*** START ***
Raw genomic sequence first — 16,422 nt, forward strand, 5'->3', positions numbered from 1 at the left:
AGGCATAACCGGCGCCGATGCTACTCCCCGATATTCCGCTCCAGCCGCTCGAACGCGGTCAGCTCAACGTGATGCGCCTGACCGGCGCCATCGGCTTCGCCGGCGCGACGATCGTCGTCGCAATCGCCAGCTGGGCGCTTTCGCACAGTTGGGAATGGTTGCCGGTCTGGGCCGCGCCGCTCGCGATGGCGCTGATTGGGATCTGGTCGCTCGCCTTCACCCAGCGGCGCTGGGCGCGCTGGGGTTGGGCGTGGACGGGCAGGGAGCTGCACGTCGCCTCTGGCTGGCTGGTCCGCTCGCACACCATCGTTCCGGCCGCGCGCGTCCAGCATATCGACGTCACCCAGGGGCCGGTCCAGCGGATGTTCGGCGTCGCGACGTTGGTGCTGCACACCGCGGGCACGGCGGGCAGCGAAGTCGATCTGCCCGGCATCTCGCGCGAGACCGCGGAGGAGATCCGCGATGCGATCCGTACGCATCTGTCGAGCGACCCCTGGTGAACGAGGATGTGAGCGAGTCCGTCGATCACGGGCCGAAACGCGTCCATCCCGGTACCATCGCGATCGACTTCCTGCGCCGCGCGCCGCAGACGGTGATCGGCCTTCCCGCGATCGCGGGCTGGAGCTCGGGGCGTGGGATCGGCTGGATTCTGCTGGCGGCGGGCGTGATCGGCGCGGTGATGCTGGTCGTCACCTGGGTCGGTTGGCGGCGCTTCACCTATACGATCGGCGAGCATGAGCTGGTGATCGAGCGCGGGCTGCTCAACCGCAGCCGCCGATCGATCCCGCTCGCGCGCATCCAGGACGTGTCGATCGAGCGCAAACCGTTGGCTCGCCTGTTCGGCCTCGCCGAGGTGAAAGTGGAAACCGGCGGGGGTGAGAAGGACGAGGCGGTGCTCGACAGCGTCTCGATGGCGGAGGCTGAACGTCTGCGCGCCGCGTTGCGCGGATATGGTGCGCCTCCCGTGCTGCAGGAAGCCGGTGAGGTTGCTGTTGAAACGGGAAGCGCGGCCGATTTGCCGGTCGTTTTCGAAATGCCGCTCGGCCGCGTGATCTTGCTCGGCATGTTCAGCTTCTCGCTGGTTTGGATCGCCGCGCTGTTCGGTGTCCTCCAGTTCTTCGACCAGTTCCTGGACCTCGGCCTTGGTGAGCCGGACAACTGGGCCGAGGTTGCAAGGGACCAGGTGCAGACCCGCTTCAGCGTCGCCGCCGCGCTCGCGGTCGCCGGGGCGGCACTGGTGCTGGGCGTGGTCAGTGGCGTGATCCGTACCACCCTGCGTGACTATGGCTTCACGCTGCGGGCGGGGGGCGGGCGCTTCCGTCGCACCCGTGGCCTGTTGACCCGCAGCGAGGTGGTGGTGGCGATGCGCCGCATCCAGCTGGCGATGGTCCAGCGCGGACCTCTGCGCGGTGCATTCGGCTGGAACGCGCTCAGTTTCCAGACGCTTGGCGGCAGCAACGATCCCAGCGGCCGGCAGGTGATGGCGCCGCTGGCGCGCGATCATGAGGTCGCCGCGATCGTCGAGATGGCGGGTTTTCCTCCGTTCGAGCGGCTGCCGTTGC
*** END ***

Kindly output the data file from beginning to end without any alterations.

Raw genomic sequence first — 16,422 nt, forward strand, 5'->3', positions numbered from 1 at the left:
AGGCATAACCGGCGCCGATGCTACTCCCCGATATTCCGCTCCAGCCGCTCGAACGCGGTCAGCTCAACGTGATGCGCCTGACCGGCGCCATCGGCTTCGCCGGCGCGACGATCGTCGTCGCAATCGCCAGCTGGGCGCTTTCGCACAGTTGGGAATGGTTGCCGGTCTGGGCCGCGCCGCTCGCGATGGCGCTGATTGGGATCTGGTCGCTCGCCTTCACCCAGCGGCGCTGGGCGCGCTGGGGTTGGGCGTGGACGGGCAGGGAGCTGCACGTCGCCTCTGGCTGGCTGGTCCGCTCGCACACCATCGTTCCGGCCGCGCGCGTCCAGCATATCGACGTCACCCAGGGGCCGGTCCAGCGGATGTTCGGCGTCGCGACGTTGGTGCTGCACACCGCGGGCACGGCGGGCAGCGAAGTCGATCTGCCCGGCATCTCGCGCGAGACCGCGGAGGAGATCCGCGATGCGATCCGTACGCATCTGTCGAGCGACCCCTGGTGAACGAGGATGTGAGCGAGTCCGTCGATCACGGGCCGAAACGCGTCCATCCCGGTACCATCGCGATCGACTTCCTGCGCCGCGCGCCGCAGACGGTGATCGGCCTTCCCGCGATCGCGGGCTGGAGCTCGGGGCGTGGGATCGGCTGGATTCTGCTGGCGGCGGGCGTGATCGGCGCGGTGATGCTGGTCGTCACCTGGGTCGGTTGGCGGCGCTTCACCTATACGATCGGCGAGCATGAGCTGGTGATCGAGCGCGGGCTGCTCAACCGCAGCCGCCGATCGATCCCGCTCGCGCGCATCCAGGACGTGTCGATCGAGCGCAAACCGTTGGCTCGCCTGTTCGGCCTCGCCGAGGTGAAAGTGGAAACCGGCGGGGGTGAGAAGGACGAGGCGGTGCTCGACAGCGTCTCGATGGCGGAGGCTGAACGTCTGCGCGCCGCGTTGCGCGGATATGGTGCGCCTCCCGTGCTGCAGGAAGCCGGTGAGGTTGCTGTTGAAACGGGAAGCGCGGCCGATTTGCCGGTCGTTTTCGAAATGCCGCTCGGCCGCGTGATCTTGCTCGGCATGTTCAGCTTCTCGCTGGTTTGGATCGCCGCGCTGTTCGGTGTCCTCCAGTTCTTCGACCAGTTCCTGGACCTCGGCCTTGGTGAGCCGGACAACTGGGCCGAGGTTGCAAGGGACCAGGTGCAGACCCGCTTCAGCGTCGCCGCCGCGCTCGCGGTCGCCGGGGCGGCACTGGTGCTGGGCGTGGTCAGTGGCGTGATCCGTACCACCCTGCGTGACTATGGCTTCACGCTGCGGGCGGGGGGCGGGCGCTTCCGTCGCACCCGTGGCCTGTTGACCCGCAGCGAGGTGGTGGTGGCGATGCGCCGCATCCAGCTGGCGATGGTCCAGCGCGGACCTCTGCGCGGTGCATTCGGCTGGAACGCGCTCAGTTTCCAGACGCTTGGCGGCAGCAACGATCCCAGCGGCCGGCAGGTGATGGCGCCGCTGGCGCGCGATCATGAGGTCGCCGCGATCGTCGAGATGGCGGGTTTTCCTCCGTTCGAGCGGCTGCCGTTGC